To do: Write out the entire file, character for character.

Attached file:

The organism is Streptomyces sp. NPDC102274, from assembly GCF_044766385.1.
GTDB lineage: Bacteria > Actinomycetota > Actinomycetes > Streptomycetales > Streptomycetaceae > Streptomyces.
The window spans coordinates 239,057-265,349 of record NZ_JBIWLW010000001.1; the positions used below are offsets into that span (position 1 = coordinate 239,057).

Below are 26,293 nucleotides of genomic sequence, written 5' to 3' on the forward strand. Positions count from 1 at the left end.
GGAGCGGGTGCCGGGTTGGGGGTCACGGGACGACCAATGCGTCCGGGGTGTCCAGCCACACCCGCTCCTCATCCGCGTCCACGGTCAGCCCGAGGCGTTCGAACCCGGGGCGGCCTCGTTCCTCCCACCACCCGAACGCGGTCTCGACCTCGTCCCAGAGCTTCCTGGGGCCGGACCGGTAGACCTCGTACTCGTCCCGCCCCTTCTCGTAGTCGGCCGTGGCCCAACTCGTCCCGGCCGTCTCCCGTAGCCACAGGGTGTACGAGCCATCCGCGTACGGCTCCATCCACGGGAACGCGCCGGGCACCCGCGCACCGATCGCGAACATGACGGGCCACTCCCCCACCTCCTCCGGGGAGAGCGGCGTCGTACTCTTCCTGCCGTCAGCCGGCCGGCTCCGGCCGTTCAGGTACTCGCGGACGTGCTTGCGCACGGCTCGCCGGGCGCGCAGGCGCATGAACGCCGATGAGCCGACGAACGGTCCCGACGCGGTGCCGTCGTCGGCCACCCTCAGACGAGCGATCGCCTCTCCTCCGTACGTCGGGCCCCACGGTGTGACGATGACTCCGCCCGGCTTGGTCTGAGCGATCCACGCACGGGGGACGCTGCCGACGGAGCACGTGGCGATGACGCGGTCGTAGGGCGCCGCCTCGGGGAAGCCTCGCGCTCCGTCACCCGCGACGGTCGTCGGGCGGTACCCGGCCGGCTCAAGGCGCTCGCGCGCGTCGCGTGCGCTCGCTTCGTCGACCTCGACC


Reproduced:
The organism is Streptomyces sp. NPDC102274, from assembly GCF_044766385.1.
GTDB lineage: Bacteria > Actinomycetota > Actinomycetes > Streptomycetales > Streptomycetaceae > Streptomyces.
The window spans coordinates 239,057-265,349 of record NZ_JBIWLW010000001.1; the positions used below are offsets into that span (position 1 = coordinate 239,057).

Below are 26,293 nucleotides of genomic sequence, written 5' to 3' on the forward strand. Positions count from 1 at the left end.
GGAGCGGGTGCCGGGTTGGGGGTCACGGGACGACCAATGCGTCCGGGGTGTCCAGCCACACCCGCTCCTCATCCGCGTCCACGGTCAGCCCGAGGCGTTCGAACCCGGGGCGGCCTCGTTCCTCCCACCACCCGAACGCGGTCTCGACCTCGTCCCAGAGCTTCCTGGGGCCGGACCGGTAGACCTCGTACTCGTCCCGCCCCTTCTCGTAGTCGGCCGTGGCCCAACTCGTCCCGGCCGTCTCCCGTAGCCACAGGGTGTACGAGCCATCCGCGTACGGCTCCATCCACGGGAACGCGCCGGGCACCCGCGCACCGATCGCGAACATGACGGGCCACTCCCCCACCTCCTCCGGGGAGAGCGGCGTCGTACTCTTCCTGCCGTCAGCCGGCCGGCTCCGGCCGTTCAGGTACTCGCGGACGTGCTTGCGCACGGCTCGCCGGGCGCGCAGGCGCATGAACGCCGATGAGCCGACGAACGGTCCCGACGCGGTGCCGTCGTCGGCCACCCTCAGACGAGCGATCGCCTCTCCTCCGTACGTCGGGCCCCACGGTGTGACGATGACTCCGCCCGGCTTGGTCTGAGCGATCCACGCACGGGGGACGCTGCCGACGGAGCACGTGGCGATGACGCGGTCGTAGGGCGCCGCCTCGGGGAAGCCTCGCGCTCCGTCACCCGCGACGGTCGTCGGGCGGTACCCGGCCGGCTCAAGGCGCTCGCGCGCGTCGCGTGCGCTCGCTTCGTCGACCTCGACC